Senior Citizens Most Likely To Obtain TX Gun Permits


Karl Virtue, 70, didn’t think about owning a gun until after he reached Social Security age, reports the Houston Chronicle. After a tussle last year with a man he caught stealing from a construction site, he is a card-carrying concealed handgun license holder. As a senior citizen, he represents one of the most likely age groups to take advantage of the 1995 Texas law allowing law-abiding residents to carry guns. “When I was younger I never had to worry, because nobody was going to go out of their way to give me a hard time,” said Virtue, a retired fundraising consultant. “But when you get old, you feel you’ve lost your mojo. You feel more vulnerable.”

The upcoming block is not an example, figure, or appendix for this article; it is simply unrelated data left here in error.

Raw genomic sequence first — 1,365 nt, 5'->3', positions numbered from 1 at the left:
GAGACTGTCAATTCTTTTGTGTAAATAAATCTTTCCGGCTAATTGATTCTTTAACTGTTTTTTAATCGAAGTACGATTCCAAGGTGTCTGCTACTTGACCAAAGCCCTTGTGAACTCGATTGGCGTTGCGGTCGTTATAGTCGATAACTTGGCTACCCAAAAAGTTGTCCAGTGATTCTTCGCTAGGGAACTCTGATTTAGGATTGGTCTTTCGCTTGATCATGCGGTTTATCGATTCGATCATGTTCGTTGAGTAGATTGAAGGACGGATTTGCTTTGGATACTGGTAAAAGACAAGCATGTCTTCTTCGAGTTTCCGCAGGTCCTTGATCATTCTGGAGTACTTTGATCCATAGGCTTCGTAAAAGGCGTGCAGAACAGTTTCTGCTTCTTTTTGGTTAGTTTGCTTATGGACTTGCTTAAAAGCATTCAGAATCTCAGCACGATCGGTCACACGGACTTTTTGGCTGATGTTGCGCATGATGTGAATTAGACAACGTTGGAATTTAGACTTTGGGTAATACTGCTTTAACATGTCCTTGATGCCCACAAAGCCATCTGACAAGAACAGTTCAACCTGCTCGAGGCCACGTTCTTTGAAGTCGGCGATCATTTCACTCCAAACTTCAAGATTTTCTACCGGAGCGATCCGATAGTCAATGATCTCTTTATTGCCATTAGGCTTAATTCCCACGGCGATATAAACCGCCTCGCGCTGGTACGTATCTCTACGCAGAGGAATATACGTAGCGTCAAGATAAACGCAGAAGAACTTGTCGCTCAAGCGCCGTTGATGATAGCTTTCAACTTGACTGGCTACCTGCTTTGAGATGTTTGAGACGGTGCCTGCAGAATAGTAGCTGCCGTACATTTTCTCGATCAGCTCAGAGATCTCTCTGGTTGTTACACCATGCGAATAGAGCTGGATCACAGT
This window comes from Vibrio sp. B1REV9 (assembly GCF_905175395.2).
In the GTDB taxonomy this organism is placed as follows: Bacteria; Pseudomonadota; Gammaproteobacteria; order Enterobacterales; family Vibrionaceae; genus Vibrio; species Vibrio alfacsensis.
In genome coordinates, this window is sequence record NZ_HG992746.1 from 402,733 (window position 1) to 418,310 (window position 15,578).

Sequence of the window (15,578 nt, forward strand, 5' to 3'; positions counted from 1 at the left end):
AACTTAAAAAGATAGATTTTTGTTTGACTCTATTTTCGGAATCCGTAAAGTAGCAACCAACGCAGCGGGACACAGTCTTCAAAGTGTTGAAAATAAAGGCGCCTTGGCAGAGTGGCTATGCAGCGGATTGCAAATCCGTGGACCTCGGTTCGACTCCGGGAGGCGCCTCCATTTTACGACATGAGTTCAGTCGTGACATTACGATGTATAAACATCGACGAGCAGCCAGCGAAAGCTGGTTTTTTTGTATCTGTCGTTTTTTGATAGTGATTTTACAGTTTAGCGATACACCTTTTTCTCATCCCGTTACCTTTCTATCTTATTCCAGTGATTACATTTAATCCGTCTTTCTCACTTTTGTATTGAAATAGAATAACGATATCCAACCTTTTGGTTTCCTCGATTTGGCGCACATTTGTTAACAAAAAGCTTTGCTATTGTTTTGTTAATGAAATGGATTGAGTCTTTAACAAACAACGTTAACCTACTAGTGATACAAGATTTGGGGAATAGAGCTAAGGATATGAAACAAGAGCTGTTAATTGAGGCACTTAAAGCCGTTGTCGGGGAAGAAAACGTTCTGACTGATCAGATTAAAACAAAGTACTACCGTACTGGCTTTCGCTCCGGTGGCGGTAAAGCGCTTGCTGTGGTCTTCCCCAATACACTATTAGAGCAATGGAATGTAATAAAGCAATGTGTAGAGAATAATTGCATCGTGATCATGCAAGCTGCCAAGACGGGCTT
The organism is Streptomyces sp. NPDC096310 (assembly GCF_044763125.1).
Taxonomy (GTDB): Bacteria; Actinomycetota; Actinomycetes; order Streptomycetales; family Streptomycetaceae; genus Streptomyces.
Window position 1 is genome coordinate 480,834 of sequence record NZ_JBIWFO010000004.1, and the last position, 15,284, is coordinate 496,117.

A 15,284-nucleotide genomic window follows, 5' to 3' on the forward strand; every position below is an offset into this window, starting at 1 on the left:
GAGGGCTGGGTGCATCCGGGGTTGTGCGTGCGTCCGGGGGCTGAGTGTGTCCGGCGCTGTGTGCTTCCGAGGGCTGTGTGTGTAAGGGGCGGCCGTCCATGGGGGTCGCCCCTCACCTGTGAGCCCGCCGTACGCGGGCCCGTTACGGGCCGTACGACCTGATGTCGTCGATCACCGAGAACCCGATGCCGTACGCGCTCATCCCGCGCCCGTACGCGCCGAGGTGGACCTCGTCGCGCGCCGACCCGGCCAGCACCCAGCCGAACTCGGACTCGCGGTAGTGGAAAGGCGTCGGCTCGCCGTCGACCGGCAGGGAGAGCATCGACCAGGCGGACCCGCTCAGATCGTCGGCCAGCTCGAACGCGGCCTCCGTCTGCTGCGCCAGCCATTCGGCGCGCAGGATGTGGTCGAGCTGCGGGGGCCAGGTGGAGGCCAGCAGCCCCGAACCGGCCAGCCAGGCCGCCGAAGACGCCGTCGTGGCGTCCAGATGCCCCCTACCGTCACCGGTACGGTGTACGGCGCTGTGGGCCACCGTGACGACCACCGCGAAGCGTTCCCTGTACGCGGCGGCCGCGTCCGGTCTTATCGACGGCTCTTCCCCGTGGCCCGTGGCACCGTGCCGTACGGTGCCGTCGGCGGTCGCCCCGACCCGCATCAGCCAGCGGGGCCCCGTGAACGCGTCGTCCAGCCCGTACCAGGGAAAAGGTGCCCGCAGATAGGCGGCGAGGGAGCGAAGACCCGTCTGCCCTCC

Elderly and middle-aged residents are more likely to get concealed handgun permits than people in their 20s, 30s and early 40s, says the Texas Department of Public Safety. People 60 and older hold more than one-fourth of the permits in Texas. Tlthough those 55 and older represent 28 percent of the state’s population older than 21, they carry 42 percent of the permits. To get a permit, residents must pass criminal background checks and take a 10-hour course to learn about handgun safety and demonstrate proficiency shooting at a target. Some 72,345 people have concealed handgun licenses in Texas, but there is no way of knowing how many people actually own guns. The General Social Survey at the University of Chicago’s National Opinion Research Center says that, with hunting on the decline among younger Americans, older adults are more likely to be current or former hunters who keep rifles and shotguns in their homes.


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